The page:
Rising Scottish Band Neon Waltz

Neon Waltz

Neon Waltz band

As you read this, Caithness rockers Neon Waltz are preparing for a UK tour, kicking off on Friday at Mad Hatters, Inverness, before a cheeky homecoming at Caithness with dates at Wick (Blackstairs Lounge, Saturday 5th April) and Thurso (Y-Not Bar & Grill, Sunday 6th April). It’s the perfect time to get into them – and get into them you should, because they’re something quite special.

They’re a great shoegazey alt-rock band, and their song “Sombre Fayre” is a brilliant showcase of their talents. It’s moody, melancholic and contemplative, and you should check it out right now. By now you know the drill – here’s the video, watch it and love it.

The Scottish newcomers played a few gigs at the start of the year that set tongues north of the border wagging, but since then they’ve been pretty quiet – hibernating/rehearsing at home in Caithness, a tiny county right at the top of the UK, seemingly with only the North Sea for company.

‘Sombre Fayre’ is our favourite song of theirs, appealing to the fan in me who devoured everything brilliant The Coral and Echo And The Bunnymen ever did. It’s different enough from those bands to really strike a chord though. Firstly, we think the kid on vocals is completely off the scale – raw and beautiful in equal measure. Then there’s that rhythmic jump at the end of the song which, listening on headphones, almost made us jump out of our skin when we first heard it. For once, a new band with such obvious and well-worn Brit influences are proving to be totally exhilarating.

50 Things You Never Knew About The Clash

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1.  37 years ago today, on April 8 1977, The Clash released their self-titled debut album, later going on to change the face of British guitar music forever. Here’s 50 geeky facts about the Londoners, starting with this little-known nugget of information – their first ever concert was in summer 1976, supporting The Sex Pistols.


2. Most of the debut LP The Clash was written on the 18th floor of a council high rise on London’s Harrow Rd. The flat was owned by Mick’s grandmother, who regularly turned up at Clash gigs.


3.  During the filming for the ‘Bankrobber’ video, Clash roadies Baker and Johnny Green faked a bank job in South London. They were stopped and questioned by the police, who thought they were the real thing.


4. ‘Train In Vain’ isn’t listed on the sleeve credits for ‘London Calling’ because it was originally going to be a flexi give-away with NME. Unfortunately, the idea proved too expensive and the track went on the LP instead.


5. ‘Should I Stay Or Should I Go’ was written by Mick about American singer Ellen Foley, who sang the backing vocals on Meatloaf’s Bat Out Of Hell LP.


6. Joe Strummer once directed his own movie Cops & Robbers, staring Mick, Paul, and Clash photographer Pennie Smith.


7. The cover of the ‘London Calling’ album is a rip-off of Elvis’ ‘Rock And Roll’ LP from ’56 and was taken by our own Pennie Smith.


8.  ‘Rock The Casbah’ was the very first rock video that starred an armadillo, zoo fans.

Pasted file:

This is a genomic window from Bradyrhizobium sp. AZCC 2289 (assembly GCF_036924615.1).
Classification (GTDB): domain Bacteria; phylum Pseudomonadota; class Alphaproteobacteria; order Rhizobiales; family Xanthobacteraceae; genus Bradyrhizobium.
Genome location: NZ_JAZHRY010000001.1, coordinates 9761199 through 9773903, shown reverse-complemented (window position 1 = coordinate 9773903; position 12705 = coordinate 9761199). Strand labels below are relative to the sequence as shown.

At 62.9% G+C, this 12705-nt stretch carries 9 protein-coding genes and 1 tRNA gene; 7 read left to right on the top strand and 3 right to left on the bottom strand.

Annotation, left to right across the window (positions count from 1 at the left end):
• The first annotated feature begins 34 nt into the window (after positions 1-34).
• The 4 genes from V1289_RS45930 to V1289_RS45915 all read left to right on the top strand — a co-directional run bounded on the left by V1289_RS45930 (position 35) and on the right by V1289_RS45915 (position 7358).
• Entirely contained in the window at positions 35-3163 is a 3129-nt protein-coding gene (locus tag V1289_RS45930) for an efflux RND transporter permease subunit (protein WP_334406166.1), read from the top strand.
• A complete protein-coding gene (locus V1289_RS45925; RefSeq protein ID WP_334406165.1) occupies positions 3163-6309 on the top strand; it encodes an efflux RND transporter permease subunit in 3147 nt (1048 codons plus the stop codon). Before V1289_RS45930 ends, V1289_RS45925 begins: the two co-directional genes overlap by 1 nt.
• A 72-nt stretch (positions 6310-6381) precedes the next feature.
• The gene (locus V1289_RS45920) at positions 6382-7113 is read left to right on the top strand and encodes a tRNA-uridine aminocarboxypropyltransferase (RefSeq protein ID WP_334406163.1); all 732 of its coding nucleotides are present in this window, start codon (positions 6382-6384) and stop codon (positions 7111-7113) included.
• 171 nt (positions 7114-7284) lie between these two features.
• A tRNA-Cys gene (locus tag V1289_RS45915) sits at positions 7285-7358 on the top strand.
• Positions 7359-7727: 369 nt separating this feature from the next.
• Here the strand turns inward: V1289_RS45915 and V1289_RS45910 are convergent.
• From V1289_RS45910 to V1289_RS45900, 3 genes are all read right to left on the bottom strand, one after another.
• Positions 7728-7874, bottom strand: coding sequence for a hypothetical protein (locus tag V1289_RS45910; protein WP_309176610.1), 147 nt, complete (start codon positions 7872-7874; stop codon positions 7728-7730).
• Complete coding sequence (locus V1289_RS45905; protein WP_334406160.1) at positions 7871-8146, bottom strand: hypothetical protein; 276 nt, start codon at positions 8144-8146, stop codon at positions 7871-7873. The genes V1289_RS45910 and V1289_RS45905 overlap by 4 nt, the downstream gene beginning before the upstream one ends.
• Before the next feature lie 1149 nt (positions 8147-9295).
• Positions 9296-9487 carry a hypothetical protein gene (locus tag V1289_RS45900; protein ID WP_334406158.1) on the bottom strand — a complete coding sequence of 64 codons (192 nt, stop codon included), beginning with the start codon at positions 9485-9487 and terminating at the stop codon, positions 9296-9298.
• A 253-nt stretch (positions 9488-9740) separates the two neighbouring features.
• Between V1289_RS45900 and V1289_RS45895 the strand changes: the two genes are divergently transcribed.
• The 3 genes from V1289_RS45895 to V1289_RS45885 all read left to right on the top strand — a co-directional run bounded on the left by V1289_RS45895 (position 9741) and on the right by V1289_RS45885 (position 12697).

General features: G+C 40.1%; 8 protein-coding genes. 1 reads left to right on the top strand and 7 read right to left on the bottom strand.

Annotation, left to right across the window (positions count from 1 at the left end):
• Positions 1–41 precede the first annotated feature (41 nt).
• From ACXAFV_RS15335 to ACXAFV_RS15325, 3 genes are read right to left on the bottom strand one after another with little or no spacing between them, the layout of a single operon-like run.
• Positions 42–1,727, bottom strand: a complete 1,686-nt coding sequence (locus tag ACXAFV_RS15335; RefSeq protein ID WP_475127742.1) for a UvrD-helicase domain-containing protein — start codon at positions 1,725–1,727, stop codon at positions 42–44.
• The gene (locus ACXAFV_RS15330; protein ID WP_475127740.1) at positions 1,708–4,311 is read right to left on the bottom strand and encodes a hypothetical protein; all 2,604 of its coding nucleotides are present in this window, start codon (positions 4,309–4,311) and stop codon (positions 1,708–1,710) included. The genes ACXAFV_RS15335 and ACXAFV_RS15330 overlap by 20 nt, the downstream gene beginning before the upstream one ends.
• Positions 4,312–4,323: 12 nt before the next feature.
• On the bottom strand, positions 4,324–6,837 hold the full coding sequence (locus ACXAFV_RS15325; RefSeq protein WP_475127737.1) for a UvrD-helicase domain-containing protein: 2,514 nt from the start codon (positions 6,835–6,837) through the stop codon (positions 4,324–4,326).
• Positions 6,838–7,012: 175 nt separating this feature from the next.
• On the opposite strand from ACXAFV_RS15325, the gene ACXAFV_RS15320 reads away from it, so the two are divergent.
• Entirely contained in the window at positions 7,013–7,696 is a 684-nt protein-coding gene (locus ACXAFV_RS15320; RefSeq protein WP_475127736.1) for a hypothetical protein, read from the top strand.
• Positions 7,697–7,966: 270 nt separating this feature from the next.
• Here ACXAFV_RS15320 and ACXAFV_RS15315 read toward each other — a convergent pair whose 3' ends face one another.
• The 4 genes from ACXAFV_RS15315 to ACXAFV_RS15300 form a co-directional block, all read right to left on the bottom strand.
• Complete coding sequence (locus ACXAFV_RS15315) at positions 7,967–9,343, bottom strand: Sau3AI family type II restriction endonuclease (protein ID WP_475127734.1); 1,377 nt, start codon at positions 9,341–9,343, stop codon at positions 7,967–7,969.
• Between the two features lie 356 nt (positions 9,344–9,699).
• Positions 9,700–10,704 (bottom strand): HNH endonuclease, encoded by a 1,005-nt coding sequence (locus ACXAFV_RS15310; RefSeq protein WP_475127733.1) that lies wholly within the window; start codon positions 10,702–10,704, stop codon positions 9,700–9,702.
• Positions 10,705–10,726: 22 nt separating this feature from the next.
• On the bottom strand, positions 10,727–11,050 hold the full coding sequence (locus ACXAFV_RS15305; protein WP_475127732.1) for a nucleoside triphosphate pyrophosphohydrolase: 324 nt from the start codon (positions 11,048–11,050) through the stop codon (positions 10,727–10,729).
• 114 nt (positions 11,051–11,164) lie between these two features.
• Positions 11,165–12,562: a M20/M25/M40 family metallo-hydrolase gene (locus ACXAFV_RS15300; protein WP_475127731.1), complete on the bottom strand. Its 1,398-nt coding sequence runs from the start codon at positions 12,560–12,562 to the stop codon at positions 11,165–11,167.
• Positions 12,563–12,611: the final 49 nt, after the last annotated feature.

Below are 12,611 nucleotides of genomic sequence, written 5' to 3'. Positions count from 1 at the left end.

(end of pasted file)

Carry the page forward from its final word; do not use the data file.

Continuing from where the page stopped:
9. The spread-’em-against-the-wall pose on the cover of ‘White Riot’ was borrowed from a dub LP called ‘State Of Emergency’ by Joe Gibbs And The Professionals


10.  They also sold their double and triple album sets ‘London Calling’ and ‘Sandinista!’ for around the price of a single album (£5.99). This meant that they had to forfeit all of their performance royalties on its first 200, 000 sales. They were constantly in debt to CBS and only started to break even around 1982.


11. The Clash II went on a busking tour to promote the “Cut The Crap” LP. They weren’t any good.


12.Mick Jones’ band ‘London SS’ was originally a hard rock group which was revamped and evolved to become ‘The Clash’.


13. Whilst at public school, the young Joe Strummer was an avid stamp collector.


14. In 1977 when The Clash were signed to CBS some people believed they had ‘sold out’ to the establishment, particularly Mark Perry, founder of the leading London punk periodical, Sniffin’ Glue. He said: “Punk died the day The Clash signed to CBS.”


15. Sandy Pearlman, producer of “Give ‘Em Enough Rope”, so disliked Joe Strummer’s voice that he mixed it more quietly than the drums throughout the album.


16.  Joe Strummer once said his favourite record was Van Morrison’s “Gloria’.


17. Drummer Nicky Headon was nicknamed ‘Topper’ by Simonon, because he thought he resembled the Topper comic book character ‘Mickey the Monkey’.


18. The Spanish lines in ‘Should I Stay Or Should I Go’ and ‘Spanish Bombs’ are not grammatically correct.


19. Joe Strummer played a bearded dishwasher in the mercenary army who gets thrown into a river in Alex Cox’s Walker. No-one has ever seen said film.


20.The Clash temporarily became The Lash when they became studio players for vice queen Janie Jones. They appear on her single, “House of the Ju Ju Queen”.


21.  Joe has run both the London and Paris marathons. Slowly.


22. British Telecom wanted to use ‘London Calling’ for an advertising campaign. They were told to bog off.


23. The Clash were the first (and last?) white band to have their likeness painted onto the wall of Lee Perry’s famous Black Ark recording studios in Jamaica.